National Police Chiefs Council insists using controversial covert undercover tactics is a matter for local police commanders
In July 2015, the National Police Chiefs Council published new guidance on operations targeting anti-fracking protests. In response, Netpol produced a detailed briefing raising eighteen questions about the scale and tactics of policing operations and the necessity of undertaking significant intelligence-gathering targeting opponents of fracking. Now, nearly a year on, we have finally received a reply from Norfolk Assistant Chief Constable (ACC) Sarah Hamlin, of the NPCC’s National Protest Working Group.
In the first of four posts examining what her answers tell us about police attitudes to the policing of protest, we look at intelligence-gathering and the labelling of protesters as ‘extremists’.
It is clear from last year guidance that sophisticated and advanced intelligence-gathering is seen as central to the police’s planning for anti-fracking protests. This includes the collection of personal information of a large number of people and tools to build profiles on potential ‘targets’.
Alongside local and regional intelligence, the national unit concerned with so-called ‘domestic extremism’, which was recently renamed the National Counter Terrorism Police Operations Centre (NCTPOC) and is responsible for the deployment of undercover officers in protest movements, clearly plays an influential role in preparations for policing local opposition to fracking.
One significant concern we raised in 2015 was why such extensive operations are necessary or proportionate, when protests against fracking are often relatively small, overwhelmingly local and has involved no more than minor criminality. In spite of this, last year’s guidance insisted such protests required “the most comprehensive assessment of threat and risk” – presumably not only of disorder but also of disruption to the oil and gas industry. It was rather less concerned with addressing or preventing threats to rights to assemble and the right to freedom of expression.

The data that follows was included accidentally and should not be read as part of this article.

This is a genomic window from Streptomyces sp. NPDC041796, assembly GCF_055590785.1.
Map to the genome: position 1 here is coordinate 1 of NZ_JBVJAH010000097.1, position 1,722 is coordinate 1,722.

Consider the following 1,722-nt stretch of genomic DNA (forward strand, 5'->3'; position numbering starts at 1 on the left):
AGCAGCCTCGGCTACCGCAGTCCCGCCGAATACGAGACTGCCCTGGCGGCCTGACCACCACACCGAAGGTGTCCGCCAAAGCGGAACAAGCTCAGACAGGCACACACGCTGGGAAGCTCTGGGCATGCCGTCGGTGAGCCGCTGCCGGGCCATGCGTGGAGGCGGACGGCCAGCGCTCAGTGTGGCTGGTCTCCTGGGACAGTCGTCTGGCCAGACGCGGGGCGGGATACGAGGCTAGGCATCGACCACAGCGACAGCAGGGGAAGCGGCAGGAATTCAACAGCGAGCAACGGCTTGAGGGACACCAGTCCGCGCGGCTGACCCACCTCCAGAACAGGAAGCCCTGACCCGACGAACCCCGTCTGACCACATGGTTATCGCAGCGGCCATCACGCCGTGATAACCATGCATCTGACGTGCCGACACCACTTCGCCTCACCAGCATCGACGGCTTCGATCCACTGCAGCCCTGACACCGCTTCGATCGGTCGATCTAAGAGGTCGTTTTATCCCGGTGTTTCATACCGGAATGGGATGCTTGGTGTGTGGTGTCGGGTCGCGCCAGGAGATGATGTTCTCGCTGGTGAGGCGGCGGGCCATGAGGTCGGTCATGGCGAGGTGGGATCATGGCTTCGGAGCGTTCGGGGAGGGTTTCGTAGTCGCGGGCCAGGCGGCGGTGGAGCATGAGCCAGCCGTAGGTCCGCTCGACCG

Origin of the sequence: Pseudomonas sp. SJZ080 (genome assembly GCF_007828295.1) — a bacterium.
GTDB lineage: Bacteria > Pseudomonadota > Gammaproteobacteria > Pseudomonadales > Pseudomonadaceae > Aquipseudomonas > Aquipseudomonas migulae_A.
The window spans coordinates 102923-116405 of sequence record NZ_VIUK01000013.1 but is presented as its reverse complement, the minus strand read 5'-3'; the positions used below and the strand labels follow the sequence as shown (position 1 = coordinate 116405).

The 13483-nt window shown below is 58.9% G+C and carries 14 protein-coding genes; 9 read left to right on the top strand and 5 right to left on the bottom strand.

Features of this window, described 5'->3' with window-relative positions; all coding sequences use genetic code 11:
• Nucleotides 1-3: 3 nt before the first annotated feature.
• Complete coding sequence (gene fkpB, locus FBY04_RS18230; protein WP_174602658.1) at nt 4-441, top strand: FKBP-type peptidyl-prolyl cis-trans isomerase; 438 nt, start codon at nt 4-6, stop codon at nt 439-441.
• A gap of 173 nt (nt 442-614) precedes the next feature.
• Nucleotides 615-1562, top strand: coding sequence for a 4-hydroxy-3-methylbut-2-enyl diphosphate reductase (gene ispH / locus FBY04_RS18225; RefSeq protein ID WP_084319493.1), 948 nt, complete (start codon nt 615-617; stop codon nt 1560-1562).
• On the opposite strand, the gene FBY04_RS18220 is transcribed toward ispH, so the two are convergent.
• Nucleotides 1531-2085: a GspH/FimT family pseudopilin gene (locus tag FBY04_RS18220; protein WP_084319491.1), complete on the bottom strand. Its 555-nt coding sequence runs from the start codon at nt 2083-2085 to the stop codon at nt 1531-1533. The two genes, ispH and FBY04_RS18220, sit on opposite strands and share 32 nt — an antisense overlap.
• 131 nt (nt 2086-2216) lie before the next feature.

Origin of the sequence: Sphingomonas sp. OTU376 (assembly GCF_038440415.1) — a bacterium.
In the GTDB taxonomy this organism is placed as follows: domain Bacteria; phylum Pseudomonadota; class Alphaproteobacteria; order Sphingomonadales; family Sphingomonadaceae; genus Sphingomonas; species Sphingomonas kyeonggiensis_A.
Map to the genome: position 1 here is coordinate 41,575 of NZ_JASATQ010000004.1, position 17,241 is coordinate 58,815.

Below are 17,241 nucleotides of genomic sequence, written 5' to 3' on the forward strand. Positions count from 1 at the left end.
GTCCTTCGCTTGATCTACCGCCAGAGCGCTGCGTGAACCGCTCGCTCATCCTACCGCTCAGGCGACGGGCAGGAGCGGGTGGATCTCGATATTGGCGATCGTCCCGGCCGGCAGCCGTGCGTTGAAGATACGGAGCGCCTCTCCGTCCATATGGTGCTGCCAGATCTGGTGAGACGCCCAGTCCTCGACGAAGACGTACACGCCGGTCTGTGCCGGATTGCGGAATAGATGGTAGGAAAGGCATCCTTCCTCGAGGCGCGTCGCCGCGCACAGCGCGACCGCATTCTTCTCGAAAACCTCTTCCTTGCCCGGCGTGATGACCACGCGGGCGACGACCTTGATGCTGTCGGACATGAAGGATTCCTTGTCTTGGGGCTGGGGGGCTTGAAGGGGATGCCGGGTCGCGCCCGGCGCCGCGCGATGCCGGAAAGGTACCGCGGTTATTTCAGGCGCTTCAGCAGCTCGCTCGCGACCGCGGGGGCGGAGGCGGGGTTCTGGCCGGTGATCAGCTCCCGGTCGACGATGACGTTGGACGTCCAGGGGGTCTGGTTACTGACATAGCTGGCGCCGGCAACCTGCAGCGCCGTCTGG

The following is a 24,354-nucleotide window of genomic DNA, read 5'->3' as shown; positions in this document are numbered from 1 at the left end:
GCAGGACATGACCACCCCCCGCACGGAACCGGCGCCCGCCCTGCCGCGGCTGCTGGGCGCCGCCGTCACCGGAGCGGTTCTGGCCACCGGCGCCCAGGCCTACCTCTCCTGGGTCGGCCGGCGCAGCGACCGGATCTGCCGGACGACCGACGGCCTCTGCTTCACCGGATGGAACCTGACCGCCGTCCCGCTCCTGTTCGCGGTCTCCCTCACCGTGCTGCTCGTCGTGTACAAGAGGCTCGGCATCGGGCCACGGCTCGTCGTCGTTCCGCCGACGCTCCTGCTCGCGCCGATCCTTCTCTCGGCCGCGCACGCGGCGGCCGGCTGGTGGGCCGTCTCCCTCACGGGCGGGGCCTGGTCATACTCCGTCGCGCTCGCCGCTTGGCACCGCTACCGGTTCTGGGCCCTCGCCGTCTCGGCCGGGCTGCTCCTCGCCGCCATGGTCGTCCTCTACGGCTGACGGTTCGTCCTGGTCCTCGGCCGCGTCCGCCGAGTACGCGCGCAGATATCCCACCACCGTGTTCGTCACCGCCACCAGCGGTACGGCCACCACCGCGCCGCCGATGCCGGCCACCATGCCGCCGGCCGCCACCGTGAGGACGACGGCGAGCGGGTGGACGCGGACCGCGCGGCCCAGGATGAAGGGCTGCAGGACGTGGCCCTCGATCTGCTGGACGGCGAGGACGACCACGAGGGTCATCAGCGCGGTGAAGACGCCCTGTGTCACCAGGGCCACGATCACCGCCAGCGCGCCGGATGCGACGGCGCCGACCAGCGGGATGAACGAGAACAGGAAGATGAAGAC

The NPCC still appears unable to understand why this balance matters. Its talks about “facilitation of lawful protest” but repeatedly avoids offering specific direction or even recommending good practice. Instead, it reiterates again and again that local operational commanders are trained and able to make decisions in public order situations – including on the controversial use of undercover surveillance.
Unfortunately, these local commanders will continue to make their decisions with guidelines couched in the negative language of ‘threat’ and ‘risk’ and the sweeping assertion that “those who commit crimes have no legitimate place in an otherwise lawful protest”.
In our view, this provides considerable scope to interpret whether protest is ‘lawful’ in the most rigid terms and risks an aggressive response to even the most minor forms of civil disobedience. As protesters discovered at Horse Hill in Surrey, this meant a senior officer rejecting the lawfulness of their camp because they failed to seek prior notification.
The NPCC continues to assert dedicated counter-terrorism officers are necessary to “better understand events” and to “help prevent lawful protest being undermined”. Undermined, however, by whom? The implication is by ‘extremist’ outsiders or at the very least, “those who commit crimes”.
On behalf of the NPCC, ACC Hamlin then asks us to accept as “fair” a definition of extremism so broad that a great many campaigners could find themselves a surveillance target:
“Individuals or groups whose activities go outside the normal democratic process and engage in crime and disorder to further their campaigns”.